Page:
same kindness as before and to believe that I shall always esteem it a privilege to labor for you. Remember me affectionately to all of my old friends. I need not name them. I hope that they are too many to name. I know that I could not begin to name all to whom my own heart clings affectionately. Colonel Mhoon sends his kindest regards to you and to his friends with you, and there are many others who have requested me to remind you of their continued love and admiration, for you are as popular as ever with the people everywhere.
Please send a courier over every two or three weeks,and get Maclean, McPheeters, Cabell, or some ofthe rest to write me a detailed account of what is going on. If the courier crosses near Bolivar he ought to come straight here to col. J. J. Mhoon's,near Tibbee Station, and Colonel Mhoon will forward his dispatches to me. An arrangement of this nature will be of essential service to you. Without if you and your friends must expect to be misrepresented all the time. Again, with love to you all, I am,yours,respectfully and faithfully,
THOMAS L. SNEAD,
ADJT. AND INSP. GENERAL'S OFFICE, Numbers 171.
Richmond, July 21, 1864.
* * * * * *
By command ofthe Secretary of War:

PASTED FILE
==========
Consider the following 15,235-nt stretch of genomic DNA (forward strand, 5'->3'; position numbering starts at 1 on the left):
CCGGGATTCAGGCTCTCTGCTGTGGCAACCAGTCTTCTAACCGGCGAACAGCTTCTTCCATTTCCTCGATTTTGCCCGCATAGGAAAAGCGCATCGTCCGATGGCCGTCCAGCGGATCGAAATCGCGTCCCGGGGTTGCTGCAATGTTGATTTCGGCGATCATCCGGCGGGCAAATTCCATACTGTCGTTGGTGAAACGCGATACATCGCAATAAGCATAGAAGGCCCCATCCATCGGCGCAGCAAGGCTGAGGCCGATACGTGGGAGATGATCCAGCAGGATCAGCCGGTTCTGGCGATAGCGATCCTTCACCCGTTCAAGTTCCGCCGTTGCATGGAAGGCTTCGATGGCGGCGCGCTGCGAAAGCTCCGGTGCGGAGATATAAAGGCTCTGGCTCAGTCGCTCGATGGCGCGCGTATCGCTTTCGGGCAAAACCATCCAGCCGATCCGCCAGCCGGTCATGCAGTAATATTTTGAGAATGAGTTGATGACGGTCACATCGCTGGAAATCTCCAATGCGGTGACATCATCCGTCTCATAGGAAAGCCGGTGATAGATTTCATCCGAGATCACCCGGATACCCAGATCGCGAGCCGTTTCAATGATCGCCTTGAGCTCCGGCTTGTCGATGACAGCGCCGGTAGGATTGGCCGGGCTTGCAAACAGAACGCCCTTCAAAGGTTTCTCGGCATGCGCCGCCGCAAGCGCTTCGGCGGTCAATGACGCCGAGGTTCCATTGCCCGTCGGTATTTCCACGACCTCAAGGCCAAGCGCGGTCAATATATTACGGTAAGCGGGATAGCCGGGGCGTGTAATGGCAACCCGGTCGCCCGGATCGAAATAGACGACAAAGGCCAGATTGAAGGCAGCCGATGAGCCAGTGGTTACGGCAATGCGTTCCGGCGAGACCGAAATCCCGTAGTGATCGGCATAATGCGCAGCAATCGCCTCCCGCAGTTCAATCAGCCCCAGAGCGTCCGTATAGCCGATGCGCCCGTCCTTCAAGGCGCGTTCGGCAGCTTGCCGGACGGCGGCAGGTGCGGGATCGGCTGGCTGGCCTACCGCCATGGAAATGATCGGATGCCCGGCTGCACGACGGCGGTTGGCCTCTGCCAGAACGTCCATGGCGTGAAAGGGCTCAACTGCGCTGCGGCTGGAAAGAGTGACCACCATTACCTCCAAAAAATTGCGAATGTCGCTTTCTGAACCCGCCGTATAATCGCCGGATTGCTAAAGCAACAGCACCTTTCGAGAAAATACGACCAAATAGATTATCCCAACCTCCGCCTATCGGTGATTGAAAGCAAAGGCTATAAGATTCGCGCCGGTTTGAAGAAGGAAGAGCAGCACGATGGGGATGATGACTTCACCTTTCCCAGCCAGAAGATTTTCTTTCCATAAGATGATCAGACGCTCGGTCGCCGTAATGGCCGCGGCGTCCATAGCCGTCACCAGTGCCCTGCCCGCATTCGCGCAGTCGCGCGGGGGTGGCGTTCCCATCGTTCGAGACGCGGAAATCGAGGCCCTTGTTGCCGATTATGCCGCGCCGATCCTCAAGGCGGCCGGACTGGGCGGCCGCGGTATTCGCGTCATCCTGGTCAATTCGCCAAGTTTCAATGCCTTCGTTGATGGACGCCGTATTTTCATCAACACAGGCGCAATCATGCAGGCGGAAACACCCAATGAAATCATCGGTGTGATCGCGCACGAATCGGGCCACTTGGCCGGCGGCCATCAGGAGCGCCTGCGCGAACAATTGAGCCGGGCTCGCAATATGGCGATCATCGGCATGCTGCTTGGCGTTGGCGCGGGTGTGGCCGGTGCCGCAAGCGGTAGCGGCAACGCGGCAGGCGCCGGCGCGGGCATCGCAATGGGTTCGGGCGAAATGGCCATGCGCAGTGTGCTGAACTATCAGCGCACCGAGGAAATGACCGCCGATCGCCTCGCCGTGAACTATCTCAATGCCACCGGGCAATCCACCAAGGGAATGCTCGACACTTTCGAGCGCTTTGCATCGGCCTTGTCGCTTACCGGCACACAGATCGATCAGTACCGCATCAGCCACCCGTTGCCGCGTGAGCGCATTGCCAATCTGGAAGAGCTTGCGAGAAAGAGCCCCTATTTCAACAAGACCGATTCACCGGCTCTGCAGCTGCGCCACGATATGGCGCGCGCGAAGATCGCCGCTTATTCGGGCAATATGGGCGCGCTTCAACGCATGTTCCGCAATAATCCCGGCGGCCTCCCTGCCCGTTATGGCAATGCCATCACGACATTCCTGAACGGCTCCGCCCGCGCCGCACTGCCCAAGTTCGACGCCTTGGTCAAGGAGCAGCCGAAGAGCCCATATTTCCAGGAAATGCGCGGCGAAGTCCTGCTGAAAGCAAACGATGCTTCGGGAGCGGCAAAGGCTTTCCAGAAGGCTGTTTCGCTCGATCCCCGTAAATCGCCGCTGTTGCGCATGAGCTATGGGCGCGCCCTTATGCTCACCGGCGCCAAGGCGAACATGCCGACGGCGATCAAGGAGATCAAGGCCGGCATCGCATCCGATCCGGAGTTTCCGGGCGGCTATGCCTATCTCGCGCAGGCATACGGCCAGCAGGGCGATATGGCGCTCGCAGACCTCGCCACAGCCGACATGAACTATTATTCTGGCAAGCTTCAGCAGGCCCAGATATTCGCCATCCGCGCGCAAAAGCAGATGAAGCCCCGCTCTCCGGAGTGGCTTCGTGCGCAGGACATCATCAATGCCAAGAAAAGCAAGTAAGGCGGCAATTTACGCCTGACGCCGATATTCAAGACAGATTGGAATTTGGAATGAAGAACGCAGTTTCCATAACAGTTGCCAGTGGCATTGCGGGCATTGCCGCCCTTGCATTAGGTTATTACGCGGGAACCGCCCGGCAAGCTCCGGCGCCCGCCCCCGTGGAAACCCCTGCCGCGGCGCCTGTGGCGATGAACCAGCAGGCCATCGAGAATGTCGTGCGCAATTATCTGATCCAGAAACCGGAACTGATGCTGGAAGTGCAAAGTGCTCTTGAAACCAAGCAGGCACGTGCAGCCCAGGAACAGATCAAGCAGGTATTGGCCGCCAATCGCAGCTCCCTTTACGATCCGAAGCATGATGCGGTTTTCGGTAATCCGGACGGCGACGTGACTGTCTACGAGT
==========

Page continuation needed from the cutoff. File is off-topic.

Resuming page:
SAML. W. MELTON,
ORDNANCE OFFICE, TRANS- MISSISSIPPI DEPARTMENT,
Selma, July 21, 1864.
General S. PRICE:
GENERAL: I forwarded a few weeks since 831 stand of arms, which you reported went safely across the river, with 68,000 rounds of ammunition, at a point above Helena. I send forward to- day 1,000 Enfield rifles, 300,000 musket caps,and 1,000 friction- primers, to cross near same point, intended for General Shelby's command. I am happy to say to you that after battling for eight months I have at last succeeded in organizing transportation for my purposes on this side,and I am now organizing an escort under orders from Secretary of War,and will be able to forward stores regularly, I hope. Will send next lot across at Gaines' Landing if circumstances will allow. The railroad being cut recently between Montgomery and Atlanta by a raid my supplies may be delayed from points east of here, and on this account the loss of Atlanta would be a disaster to us. I send you a paper. No news from home. Be pleased to hear from you.
THOS. H. PRICE,